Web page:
No Job

by Steve
(sweetwater, TN)

I was issued a court order for a credit card bill for $1200 civil suit. I have no job to pay this back. What will happen when I go to court and what is the best way to clear this up?

Comments for No Job

Click here to add your own comments

Dec 04, 2011
No job
by: Debtcollectionanswers.com

I am a little confused by your question because there would be no court order unless there had already been a hearing in the lawsuit related to your credit card debt and the judge had entered a judgment against you. So, what I assume you are asking is what will happen if the judge in the pending lawsuit issues a judgment ordering you to pay the $1,200. By the way, the judgment will probably be for more than $1,200 as it's likely you would also be ordered to pay the attorney's fees and expenses of the creditor or collector that sued you.

If there is a judgment against you, the judgment creditor (whoever won the judgment) will try to collect the amount of the judgment from you. For example, the judgment creditor may ask the court for permission to take money from your bank account, to take one or more assets you may owe, or to put a lien on an asset that you own, which would mean that you would not be able to sell the asset or transfer it to someone else without paying off the lien. If you were employed, the judgment creditor might also ask permission to have your wages garnished. (If you find a job in the future and the statute of limitations on the judgment has not expired (the amount of time that the judgment creditor has to try to collect on the judgment), your wages could be garnished at that point, if the judgment creditor has not already collected on the judgment through some other means.)

Finally, the fact that there is a judgment against you will be another black mark in your credit history and will damage your FICO score. However, if you have defaulted on the debt you owe, that fact has already damaged those things.

One obvious way to avoid a judgment is to contact whomever is suing you and pay the money you owe. You can do that before the day of your court hearing or even on the day of the hearing in exchange for the lawsuit being dropped. However, if you have no means of paying the money, it would be a good idea to consult with a consumer bankruptcy attorney right away. If the attorney decides that you are a good candidate for bankruptcy based on a careful review of your finances, the lawsuit will have to stop immediately once your bankruptcy begins; and if there is already a judgment against you by the time that happens, the bankruptcy will halt all efforts to enforce the judgment. Meanwhile, bankruptcy will give you and your opportunity an opportunity to figure out what to do about your debt including any judgment against you.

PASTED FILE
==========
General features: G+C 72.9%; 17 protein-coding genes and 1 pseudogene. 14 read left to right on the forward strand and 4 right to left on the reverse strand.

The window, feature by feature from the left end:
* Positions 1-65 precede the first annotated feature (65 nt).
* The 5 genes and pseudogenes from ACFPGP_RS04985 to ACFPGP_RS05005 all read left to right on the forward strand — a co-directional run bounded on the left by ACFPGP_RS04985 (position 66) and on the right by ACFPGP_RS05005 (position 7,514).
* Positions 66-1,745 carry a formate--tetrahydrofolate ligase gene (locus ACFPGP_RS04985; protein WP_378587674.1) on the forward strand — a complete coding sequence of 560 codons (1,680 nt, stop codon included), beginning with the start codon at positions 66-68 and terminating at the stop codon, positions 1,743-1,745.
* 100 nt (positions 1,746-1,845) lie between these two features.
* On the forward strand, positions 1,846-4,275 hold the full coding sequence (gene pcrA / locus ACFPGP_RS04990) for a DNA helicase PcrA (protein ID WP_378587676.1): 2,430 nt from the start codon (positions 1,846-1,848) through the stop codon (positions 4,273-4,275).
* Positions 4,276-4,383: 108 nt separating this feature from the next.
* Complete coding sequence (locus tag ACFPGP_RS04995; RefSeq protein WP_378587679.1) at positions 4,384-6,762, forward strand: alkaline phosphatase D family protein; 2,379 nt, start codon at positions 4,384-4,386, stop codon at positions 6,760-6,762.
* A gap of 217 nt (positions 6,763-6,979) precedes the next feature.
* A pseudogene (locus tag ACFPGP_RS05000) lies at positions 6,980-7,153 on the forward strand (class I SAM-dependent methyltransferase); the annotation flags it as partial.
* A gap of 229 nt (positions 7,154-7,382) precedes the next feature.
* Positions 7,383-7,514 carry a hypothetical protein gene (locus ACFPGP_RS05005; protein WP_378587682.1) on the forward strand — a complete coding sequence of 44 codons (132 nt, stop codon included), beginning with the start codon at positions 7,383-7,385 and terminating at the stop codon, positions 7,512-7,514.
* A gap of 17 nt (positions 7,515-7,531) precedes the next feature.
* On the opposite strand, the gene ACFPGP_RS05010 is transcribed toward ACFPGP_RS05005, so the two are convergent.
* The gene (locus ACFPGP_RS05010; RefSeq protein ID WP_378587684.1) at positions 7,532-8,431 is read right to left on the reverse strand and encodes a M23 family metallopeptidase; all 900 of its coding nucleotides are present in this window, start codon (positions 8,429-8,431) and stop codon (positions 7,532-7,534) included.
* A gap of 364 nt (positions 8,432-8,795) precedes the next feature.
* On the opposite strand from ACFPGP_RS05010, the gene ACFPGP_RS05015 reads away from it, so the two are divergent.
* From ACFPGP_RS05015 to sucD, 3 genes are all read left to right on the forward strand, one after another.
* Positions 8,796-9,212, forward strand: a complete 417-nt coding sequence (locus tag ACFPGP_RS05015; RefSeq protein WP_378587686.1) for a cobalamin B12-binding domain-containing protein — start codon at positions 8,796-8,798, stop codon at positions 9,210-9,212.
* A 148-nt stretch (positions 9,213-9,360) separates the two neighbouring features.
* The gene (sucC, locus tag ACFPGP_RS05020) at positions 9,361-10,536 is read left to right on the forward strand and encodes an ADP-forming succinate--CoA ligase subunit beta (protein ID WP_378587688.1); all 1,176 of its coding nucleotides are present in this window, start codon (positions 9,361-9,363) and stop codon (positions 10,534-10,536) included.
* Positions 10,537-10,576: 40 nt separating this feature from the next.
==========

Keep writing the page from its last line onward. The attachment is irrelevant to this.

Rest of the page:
Another option if you have no assets that a judgment creditor could take and no real prospects of finding a job, is to do nothing because the judgment creditor has no means of enforcing the judgment. Again however, I recommend talking with a consumer bankruptcy about what to do based on a complete review of your financial situation. Go here for a free consultation with abankruptcy attorney.


Click here to add your own comments

Return to Debt Collection Questions.

Learn how debt collection laws can help you!
This website does not provide legal advice.
All information is for educational purposes only.
Copyright 2007 - 2016 by Mary Reed and Gerri Detweiler.
All rights reserved.